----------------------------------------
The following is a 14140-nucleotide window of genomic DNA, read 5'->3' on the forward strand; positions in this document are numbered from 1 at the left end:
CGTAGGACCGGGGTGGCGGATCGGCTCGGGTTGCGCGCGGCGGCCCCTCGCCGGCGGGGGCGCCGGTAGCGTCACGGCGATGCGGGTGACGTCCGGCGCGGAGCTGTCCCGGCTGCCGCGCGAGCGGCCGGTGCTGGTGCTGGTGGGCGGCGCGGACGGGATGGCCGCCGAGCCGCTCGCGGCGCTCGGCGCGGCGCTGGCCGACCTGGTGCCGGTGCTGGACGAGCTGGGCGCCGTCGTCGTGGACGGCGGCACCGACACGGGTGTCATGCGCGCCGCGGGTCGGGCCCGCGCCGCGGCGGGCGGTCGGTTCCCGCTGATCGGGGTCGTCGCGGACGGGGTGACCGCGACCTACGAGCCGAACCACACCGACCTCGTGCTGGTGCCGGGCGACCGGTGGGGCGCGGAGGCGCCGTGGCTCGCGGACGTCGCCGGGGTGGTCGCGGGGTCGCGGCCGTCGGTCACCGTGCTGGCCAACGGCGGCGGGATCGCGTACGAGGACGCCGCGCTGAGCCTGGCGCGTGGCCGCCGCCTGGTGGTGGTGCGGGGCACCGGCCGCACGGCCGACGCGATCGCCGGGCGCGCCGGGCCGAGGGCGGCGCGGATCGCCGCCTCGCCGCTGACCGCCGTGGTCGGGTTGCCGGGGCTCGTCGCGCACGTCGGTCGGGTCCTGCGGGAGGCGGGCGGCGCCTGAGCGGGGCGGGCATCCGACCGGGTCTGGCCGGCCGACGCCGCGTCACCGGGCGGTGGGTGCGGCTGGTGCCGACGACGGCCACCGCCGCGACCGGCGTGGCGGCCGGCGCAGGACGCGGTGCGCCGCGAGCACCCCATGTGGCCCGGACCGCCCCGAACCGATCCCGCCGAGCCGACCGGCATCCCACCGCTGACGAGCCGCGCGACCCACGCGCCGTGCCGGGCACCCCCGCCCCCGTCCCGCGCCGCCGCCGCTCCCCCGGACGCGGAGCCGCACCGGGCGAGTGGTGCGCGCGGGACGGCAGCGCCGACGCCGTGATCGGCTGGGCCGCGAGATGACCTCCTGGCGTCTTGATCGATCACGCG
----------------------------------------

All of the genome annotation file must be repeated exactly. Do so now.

The following is a 14140-nucleotide window of genomic DNA, read 5'->3' on the forward strand; positions in this document are numbered from 1 at the left end:
CGTAGGACCGGGGTGGCGGATCGGCTCGGGTTGCGCGCGGCGGCCCCTCGCCGGCGGGGGCGCCGGTAGCGTCACGGCGATGCGGGTGACGTCCGGCGCGGAGCTGTCCCGGCTGCCGCGCGAGCGGCCGGTGCTGGTGCTGGTGGGCGGCGCGGACGGGATGGCCGCCGAGCCGCTCGCGGCGCTCGGCGCGGCGCTGGCCGACCTGGTGCCGGTGCTGGACGAGCTGGGCGCCGTCGTCGTGGACGGCGGCACCGACACGGGTGTCATGCGCGCCGCGGGTCGGGCCCGCGCCGCGGCGGGCGGTCGGTTCCCGCTGATCGGGGTCGTCGCGGACGGGGTGACCGCGACCTACGAGCCGAACCACACCGACCTCGTGCTGGTGCCGGGCGACCGGTGGGGCGCGGAGGCGCCGTGGCTCGCGGACGTCGCCGGGGTGGTCGCGGGGTCGCGGCCGTCGGTCACCGTGCTGGCCAACGGCGGCGGGATCGCGTACGAGGACGCCGCGCTGAGCCTGGCGCGTGGCCGCCGCCTGGTGGTGGTGCGGGGCACCGGCCGCACGGCCGACGCGATCGCCGGGCGCGCCGGGCCGAGGGCGGCGCGGATCGCCGCCTCGCCGCTGACCGCCGTGGTCGGGTTGCCGGGGCTCGTCGCGCACGTCGGTCGGGTCCTGCGGGAGGCGGGCGGCGCCTGAGCGGGGCGGGCATCCGACCGGGTCTGGCCGGCCGACGCCGCGTCACCGGGCGGTGGGTGCGGCTGGTGCCGACGACGGCCACCGCCGCGACCGGCGTGGCGGCCGGCGCAGGACGCGGTGCGCCGCGAGCACCCCATGTGGCCCGGACCGCCCCGAACCGATCCCGCCGAGCCGACCGGCATCCCACCGCTGACGAGCCGCGCGACCCACGCGCCGTGCCGGGCACCCCCGCCCCCGTCCCGCGCCGCCGCCGCTCCCCCGGACGCGGAGCCGCACCGGGCGAGTGGTGCGCGCGGGACGGCAGCGCCGACGCCGTGATCGGCTGGGCCGCGAGATGACCTCCTGGCGTCTTGATCGATCACGCG